alexa Glycogen Body Metabolism Is Required For Neurons Against Stresses
ISSN: 2155-9562

Journal of Neurology & Neurophysiology
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3rd International Conference and Exhibition on Neurology & Therapeutics
September 08-10, 2014 Hilton Philadelphia Airport, USA

Yan Liu and Yin Wang
ScientificTracks Abstracts: J Neurol Neurophysiol
DOI: 10.4172/2155-9562.S1.017
Abstract
Mammalian cells reserve energy glucose in glycogen in two forms, the commonly known soluble glycogen particles primarily stored in tissues of liver and muscle, and the less known insoluble glycogen granules/bodies (GBs) existing in almost all cells. The GB synthesis is led by muscle glycogen synthase (GS1) activated allosterically by glucose-6-phosphate (G6P) regardless of its inhibitory phosphorylation by GSK3, acting as a deep energy store for cells on demands. Although GBs exist in neurons in few amounts at physical state but are induced rapidly largely by stimulators or stresses that elevate intracellular G6P via increasing glucose uptake or inhibiting glycolysis. Stresses, such as energy deprivation and endoplasmic reticulum perturbation, rapidly induce GB synthesis and reserve for subsequent degradation to provide endogenous glucose and metabolites for neurons? survival and recovery from stresses. The GB degradation takes place in cytosol by a protein assembly that consists at least of four key enzymes, the laforin and malin in a complex, and the glycogenolytic enzymes glycogen debranching enzyme 1 (AGL1) and brain isoform glycogen phosphorylase (GPBB). Deficiency of either the dual phosphatase laforin encoded by EPM2A or the E3 ubiquitin ligase malin encoded by NHLRC1 causes progressive neurodegenerative epileptic Lafora disease (LD) with undegradable pathogenic insoluble GBs called Lafora bodies (LBs) largely accumulated in neurons and most other tissues. Laforin dephosphorylates and malin degrades the GS1 on GBs in concert with GPBB and AGL1 that break glycogen down. Demonstration of molecular mechanisms underlying GB metabolism lays a substantial biochemical base to know LD and develop drugs targeting GB pathogenesis.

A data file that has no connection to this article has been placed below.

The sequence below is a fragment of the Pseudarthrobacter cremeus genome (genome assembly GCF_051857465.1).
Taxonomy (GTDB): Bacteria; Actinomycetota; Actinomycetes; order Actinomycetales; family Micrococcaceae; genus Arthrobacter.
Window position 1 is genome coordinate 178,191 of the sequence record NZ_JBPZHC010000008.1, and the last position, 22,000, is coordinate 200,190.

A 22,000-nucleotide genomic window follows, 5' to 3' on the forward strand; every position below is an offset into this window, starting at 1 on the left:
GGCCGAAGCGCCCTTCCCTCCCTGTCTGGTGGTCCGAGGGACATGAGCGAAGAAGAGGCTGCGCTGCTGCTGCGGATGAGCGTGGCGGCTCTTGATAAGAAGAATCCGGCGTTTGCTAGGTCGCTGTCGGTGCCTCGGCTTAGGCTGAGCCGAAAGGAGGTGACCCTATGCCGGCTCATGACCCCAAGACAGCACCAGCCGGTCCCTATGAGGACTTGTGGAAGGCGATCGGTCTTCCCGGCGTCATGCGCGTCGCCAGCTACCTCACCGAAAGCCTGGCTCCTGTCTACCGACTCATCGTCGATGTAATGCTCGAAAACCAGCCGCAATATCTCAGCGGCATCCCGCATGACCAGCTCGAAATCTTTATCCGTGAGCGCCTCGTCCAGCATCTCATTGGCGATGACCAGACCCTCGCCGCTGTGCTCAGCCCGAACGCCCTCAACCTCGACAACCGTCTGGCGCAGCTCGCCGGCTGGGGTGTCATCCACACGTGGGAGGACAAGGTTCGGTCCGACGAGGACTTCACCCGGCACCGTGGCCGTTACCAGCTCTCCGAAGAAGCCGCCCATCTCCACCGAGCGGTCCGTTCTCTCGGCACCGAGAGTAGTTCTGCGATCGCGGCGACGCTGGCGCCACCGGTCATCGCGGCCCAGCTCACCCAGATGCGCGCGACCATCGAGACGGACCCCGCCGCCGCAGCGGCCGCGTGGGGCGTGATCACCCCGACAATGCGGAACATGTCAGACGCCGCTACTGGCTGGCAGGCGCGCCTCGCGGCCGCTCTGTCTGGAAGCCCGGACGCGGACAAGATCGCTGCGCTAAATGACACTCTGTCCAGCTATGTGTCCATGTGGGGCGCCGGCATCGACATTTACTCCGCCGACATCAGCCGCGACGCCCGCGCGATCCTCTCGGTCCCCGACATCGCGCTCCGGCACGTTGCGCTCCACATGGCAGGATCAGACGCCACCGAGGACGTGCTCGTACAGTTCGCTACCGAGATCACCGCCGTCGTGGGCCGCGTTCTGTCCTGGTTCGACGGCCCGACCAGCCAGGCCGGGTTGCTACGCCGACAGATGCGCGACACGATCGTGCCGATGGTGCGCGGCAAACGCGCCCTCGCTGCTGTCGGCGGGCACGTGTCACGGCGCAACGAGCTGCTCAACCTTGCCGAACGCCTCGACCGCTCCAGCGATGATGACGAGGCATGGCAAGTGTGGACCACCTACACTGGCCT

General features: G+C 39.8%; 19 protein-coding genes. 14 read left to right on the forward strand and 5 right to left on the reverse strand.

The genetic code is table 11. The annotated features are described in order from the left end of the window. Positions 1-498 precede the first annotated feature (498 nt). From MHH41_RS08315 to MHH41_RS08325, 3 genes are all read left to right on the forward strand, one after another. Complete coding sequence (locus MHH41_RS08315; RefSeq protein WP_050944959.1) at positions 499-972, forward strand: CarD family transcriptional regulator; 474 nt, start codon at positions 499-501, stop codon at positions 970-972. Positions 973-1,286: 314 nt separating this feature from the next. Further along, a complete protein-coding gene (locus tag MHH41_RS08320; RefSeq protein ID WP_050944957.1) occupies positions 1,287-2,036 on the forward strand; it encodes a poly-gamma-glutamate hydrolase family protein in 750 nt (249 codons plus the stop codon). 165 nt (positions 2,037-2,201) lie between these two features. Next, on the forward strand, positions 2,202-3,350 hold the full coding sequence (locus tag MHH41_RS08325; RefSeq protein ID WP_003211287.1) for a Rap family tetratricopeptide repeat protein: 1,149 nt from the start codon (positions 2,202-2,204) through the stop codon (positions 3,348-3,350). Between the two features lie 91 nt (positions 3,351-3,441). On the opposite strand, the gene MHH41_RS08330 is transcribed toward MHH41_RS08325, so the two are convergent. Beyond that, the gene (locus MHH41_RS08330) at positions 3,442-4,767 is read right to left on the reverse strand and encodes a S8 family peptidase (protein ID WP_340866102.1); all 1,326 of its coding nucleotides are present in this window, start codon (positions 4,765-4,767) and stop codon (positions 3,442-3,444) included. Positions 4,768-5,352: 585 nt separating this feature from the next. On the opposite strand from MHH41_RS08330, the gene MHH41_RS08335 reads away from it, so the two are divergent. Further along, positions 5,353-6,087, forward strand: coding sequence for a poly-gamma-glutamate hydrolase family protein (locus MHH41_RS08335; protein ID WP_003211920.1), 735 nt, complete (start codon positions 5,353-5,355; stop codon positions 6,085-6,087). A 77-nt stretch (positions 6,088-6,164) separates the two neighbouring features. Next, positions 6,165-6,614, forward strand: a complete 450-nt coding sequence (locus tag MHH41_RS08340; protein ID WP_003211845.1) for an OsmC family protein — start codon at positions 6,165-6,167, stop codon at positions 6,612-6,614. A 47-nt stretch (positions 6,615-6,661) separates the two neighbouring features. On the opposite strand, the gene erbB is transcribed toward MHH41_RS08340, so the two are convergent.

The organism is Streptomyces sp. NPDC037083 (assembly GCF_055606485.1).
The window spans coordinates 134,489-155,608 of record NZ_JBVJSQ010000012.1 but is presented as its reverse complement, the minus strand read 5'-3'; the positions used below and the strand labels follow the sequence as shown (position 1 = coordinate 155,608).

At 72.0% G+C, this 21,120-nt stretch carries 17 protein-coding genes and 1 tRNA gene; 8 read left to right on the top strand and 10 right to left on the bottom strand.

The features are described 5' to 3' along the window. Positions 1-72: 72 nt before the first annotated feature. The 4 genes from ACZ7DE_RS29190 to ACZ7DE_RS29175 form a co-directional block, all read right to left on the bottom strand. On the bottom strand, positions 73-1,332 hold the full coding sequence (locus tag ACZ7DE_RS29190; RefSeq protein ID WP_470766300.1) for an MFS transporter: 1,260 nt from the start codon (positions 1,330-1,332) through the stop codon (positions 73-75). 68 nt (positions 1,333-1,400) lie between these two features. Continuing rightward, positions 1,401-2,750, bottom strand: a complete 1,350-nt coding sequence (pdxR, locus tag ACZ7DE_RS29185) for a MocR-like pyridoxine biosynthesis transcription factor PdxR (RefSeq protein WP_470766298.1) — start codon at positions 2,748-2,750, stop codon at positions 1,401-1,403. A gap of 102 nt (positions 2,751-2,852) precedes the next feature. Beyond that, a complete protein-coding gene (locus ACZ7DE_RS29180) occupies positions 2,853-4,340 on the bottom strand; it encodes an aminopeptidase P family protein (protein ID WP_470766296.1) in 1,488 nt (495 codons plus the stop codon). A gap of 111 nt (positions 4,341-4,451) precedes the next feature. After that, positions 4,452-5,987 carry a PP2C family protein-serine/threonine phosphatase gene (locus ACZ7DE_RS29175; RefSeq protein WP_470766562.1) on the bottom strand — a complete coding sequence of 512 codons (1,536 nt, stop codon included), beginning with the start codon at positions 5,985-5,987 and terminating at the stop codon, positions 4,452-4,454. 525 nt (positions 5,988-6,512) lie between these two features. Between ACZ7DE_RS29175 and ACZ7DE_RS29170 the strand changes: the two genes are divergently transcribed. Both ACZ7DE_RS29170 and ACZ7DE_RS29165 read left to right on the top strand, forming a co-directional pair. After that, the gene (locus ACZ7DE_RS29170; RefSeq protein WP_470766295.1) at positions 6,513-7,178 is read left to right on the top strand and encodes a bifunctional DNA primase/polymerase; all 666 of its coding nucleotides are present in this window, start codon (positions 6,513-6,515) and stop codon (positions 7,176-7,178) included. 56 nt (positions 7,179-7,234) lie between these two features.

Biography
Yan Liu graduated with a PhD in Biochemistry from Dalian Medical University in 1992, China, and was trained as Postdoctorate in the Department of Laboratory and Molecular Medicine at Kagoshima University in Japan in 1998. She continued her studies in Molecular Cell Biology as a Postdoctoral Fellow and as an Adjunct Assistant Professor in the Department of Pathology of Medical School, Ohio State University, since 2001 to 2006. She became a Research Assistant Professor in the Department of Surgery of Medical School, the University of Michigan in 2006. She joined the faculty of Children? s National Medical Center in 2013.
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